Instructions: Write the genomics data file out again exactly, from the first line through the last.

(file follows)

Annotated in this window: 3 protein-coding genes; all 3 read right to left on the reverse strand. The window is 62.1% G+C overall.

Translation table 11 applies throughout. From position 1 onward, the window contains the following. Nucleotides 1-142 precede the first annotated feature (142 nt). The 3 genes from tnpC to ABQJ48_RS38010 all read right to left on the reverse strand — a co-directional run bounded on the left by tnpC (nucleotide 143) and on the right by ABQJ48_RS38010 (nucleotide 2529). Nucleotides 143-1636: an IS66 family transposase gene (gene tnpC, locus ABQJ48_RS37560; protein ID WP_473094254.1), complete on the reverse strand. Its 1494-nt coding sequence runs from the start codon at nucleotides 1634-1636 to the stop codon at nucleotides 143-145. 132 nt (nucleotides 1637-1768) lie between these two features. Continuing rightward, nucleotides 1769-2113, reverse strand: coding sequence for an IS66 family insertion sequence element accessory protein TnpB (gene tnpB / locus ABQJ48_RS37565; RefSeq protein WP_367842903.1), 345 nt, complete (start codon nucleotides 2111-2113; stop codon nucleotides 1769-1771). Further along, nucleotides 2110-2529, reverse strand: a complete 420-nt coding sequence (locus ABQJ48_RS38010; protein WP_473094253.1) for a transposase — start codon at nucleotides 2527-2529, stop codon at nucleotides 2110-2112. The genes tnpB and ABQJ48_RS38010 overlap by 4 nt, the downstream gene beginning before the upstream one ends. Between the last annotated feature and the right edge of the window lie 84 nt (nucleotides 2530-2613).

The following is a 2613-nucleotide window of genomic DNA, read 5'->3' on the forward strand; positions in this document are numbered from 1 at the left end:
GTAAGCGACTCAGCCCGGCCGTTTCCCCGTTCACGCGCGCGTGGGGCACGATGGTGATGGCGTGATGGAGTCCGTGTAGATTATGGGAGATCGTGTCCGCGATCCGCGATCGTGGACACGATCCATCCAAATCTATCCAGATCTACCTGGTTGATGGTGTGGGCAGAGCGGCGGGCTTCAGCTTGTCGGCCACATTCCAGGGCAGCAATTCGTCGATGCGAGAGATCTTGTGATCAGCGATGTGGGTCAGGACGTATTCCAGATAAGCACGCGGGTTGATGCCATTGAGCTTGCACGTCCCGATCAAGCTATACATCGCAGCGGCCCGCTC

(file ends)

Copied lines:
Annotated in this window: 3 protein-coding genes; all 3 read right to left on the reverse strand. The window is 62.1% G+C overall.

Translation table 11 applies throughout. From position 1 onward, the window contains the following. Nucleotides 1-142 precede the first annotated feature (142 nt). The 3 genes from tnpC to ABQJ48_RS38010 all read right to left on the reverse strand — a co-directional run bounded on the left by tnpC (nucleotide 143) and on the right by ABQJ48_RS38010 (nucleotide 2529). Nucleotides 143-1636: an IS66 family transposase gene (gene tnpC, locus ABQJ48_RS37560; protein ID WP_473094254.1), complete on the reverse strand. Its 1494-nt coding sequence runs from the start codon at nucleotides 1634-1636 to the stop codon at nucleotides 143-145. 132 nt (nucleotides 1637-1768) lie between these two features. Continuing rightward, nucleotides 1769-2113, reverse strand: coding sequence for an IS66 family insertion sequence element accessory protein TnpB (gene tnpB / locus ABQJ48_RS37565; RefSeq protein WP_367842903.1), 345 nt, complete (start codon nucleotides 2111-2113; stop codon nucleotides 1769-1771). Further along, nucleotides 2110-2529, reverse strand: a complete 420-nt coding sequence (locus ABQJ48_RS38010; protein WP_473094253.1) for a transposase — start codon at nucleotides 2527-2529, stop codon at nucleotides 2110-2112. The genes tnpB and ABQJ48_RS38010 overlap by 4 nt, the downstream gene beginning before the upstream one ends. Between the last annotated feature and the right edge of the window lie 84 nt (nucleotides 2530-2613).

The following is a 2613-nucleotide window of genomic DNA, read 5'->3' on the forward strand; positions in this document are numbered from 1 at the left end:
GTAAGCGACTCAGCCCGGCCGTTTCCCCGTTCACGCGCGCGTGGGGCACGATGGTGATGGCGTGATGGAGTCCGTGTAGATTATGGGAGATCGTGTCCGCGATCCGCGATCGTGGACACGATCCATCCAAATCTATCCAGATCTACCTGGTTGATGGTGTGGGCAGAGCGGCGGGCTTCAGCTTGTCGGCCACATTCCAGGGCAGCAATTCGTCGATGCGAGAGATCTTGTGATCAGCGATGTGGGTCAGGACGTATTCCAGATAAGCACGCGGGTTGATGCCATTGAGCTTGCACGTCCCGATCAAGCTATACATCGCAGCGGCCCGCTC